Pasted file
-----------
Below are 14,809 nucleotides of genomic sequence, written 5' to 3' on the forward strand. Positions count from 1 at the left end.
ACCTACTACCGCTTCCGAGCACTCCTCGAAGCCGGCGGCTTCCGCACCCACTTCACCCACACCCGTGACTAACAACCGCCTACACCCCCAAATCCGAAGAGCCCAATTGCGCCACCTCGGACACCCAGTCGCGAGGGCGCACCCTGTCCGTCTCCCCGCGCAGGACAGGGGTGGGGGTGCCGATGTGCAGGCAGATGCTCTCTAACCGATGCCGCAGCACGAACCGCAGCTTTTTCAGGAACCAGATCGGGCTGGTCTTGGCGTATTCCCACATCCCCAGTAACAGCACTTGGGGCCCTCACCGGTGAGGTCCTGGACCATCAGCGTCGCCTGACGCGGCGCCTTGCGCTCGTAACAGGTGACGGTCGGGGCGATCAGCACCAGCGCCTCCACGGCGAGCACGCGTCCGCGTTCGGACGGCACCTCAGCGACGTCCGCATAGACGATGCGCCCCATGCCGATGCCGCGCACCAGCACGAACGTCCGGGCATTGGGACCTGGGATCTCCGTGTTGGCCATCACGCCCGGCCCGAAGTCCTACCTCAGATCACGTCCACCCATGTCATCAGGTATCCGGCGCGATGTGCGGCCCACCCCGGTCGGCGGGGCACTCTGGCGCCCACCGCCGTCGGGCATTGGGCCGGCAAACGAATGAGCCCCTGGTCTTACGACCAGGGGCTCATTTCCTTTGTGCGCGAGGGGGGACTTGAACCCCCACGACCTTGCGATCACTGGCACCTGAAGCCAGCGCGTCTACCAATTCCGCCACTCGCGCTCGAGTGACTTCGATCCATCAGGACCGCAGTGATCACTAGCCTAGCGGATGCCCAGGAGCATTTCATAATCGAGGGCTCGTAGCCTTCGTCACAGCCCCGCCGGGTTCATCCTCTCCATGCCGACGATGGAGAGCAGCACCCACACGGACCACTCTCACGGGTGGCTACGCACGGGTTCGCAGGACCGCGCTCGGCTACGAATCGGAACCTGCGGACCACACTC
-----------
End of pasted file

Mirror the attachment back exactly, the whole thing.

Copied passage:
Below are 14,809 nucleotides of genomic sequence, written 5' to 3' on the forward strand. Positions count from 1 at the left end.
ACCTACTACCGCTTCCGAGCACTCCTCGAAGCCGGCGGCTTCCGCACCCACTTCACCCACACCCGTGACTAACAACCGCCTACACCCCCAAATCCGAAGAGCCCAATTGCGCCACCTCGGACACCCAGTCGCGAGGGCGCACCCTGTCCGTCTCCCCGCGCAGGACAGGGGTGGGGGTGCCGATGTGCAGGCAGATGCTCTCTAACCGATGCCGCAGCACGAACCGCAGCTTTTTCAGGAACCAGATCGGGCTGGTCTTGGCGTATTCCCACATCCCCAGTAACAGCACTTGGGGCCCTCACCGGTGAGGTCCTGGACCATCAGCGTCGCCTGACGCGGCGCCTTGCGCTCGTAACAGGTGACGGTCGGGGCGATCAGCACCAGCGCCTCCACGGCGAGCACGCGTCCGCGTTCGGACGGCACCTCAGCGACGTCCGCATAGACGATGCGCCCCATGCCGATGCCGCGCACCAGCACGAACGTCCGGGCATTGGGACCTGGGATCTCCGTGTTGGCCATCACGCCCGGCCCGAAGTCCTACCTCAGATCACGTCCACCCATGTCATCAGGTATCCGGCGCGATGTGCGGCCCACCCCGGTCGGCGGGGCACTCTGGCGCCCACCGCCGTCGGGCATTGGGCCGGCAAACGAATGAGCCCCTGGTCTTACGACCAGGGGCTCATTTCCTTTGTGCGCGAGGGGGGACTTGAACCCCCACGACCTTGCGATCACTGGCACCTGAAGCCAGCGCGTCTACCAATTCCGCCACTCGCGCTCGAGTGACTTCGATCCATCAGGACCGCAGTGATCACTAGCCTAGCGGATGCCCAGGAGCATTTCATAATCGAGGGCTCGTAGCCTTCGTCACAGCCCCGCCGGGTTCATCCTCTCCATGCCGACGATGGAGAGCAGCACCCACACGGACCACTCTCACGGGTGGCTACGCACGGGTTCGCAGGACCGCGCTCGGCTACGAATCGGAACCTGCGGACCACACTC